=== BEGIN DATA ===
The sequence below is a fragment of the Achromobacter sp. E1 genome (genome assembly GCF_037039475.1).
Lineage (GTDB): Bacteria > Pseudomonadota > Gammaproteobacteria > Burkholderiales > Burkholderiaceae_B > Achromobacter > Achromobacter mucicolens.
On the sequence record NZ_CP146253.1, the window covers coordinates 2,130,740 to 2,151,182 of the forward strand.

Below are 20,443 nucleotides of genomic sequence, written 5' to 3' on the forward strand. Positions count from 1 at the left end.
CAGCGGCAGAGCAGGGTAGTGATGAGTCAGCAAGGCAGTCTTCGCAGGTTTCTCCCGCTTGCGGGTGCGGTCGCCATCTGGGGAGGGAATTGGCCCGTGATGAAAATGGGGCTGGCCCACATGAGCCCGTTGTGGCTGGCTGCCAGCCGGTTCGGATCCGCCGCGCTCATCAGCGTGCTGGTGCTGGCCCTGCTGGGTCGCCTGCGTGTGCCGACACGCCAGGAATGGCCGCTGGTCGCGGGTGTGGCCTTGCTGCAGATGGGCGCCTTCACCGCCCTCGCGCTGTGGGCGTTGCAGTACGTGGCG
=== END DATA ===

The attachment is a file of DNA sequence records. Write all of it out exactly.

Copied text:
The sequence below is a fragment of the Achromobacter sp. E1 genome (genome assembly GCF_037039475.1).
Lineage (GTDB): Bacteria > Pseudomonadota > Gammaproteobacteria > Burkholderiales > Burkholderiaceae_B > Achromobacter > Achromobacter mucicolens.
On the sequence record NZ_CP146253.1, the window covers coordinates 2,130,740 to 2,151,182 of the forward strand.

Below are 20,443 nucleotides of genomic sequence, written 5' to 3' on the forward strand. Positions count from 1 at the left end.
CAGCGGCAGAGCAGGGTAGTGATGAGTCAGCAAGGCAGTCTTCGCAGGTTTCTCCCGCTTGCGGGTGCGGTCGCCATCTGGGGAGGGAATTGGCCCGTGATGAAAATGGGGCTGGCCCACATGAGCCCGTTGTGGCTGGCTGCCAGCCGGTTCGGATCCGCCGCGCTCATCAGCGTGCTGGTGCTGGCCCTGCTGGGTCGCCTGCGTGTGCCGACACGCCAGGAATGGCCGCTGGTCGCGGGTGTGGCCTTGCTGCAGATGGGCGCCTTCACCGCCCTCGCGCTGTGGGCGTTGCAGTACGTGGCG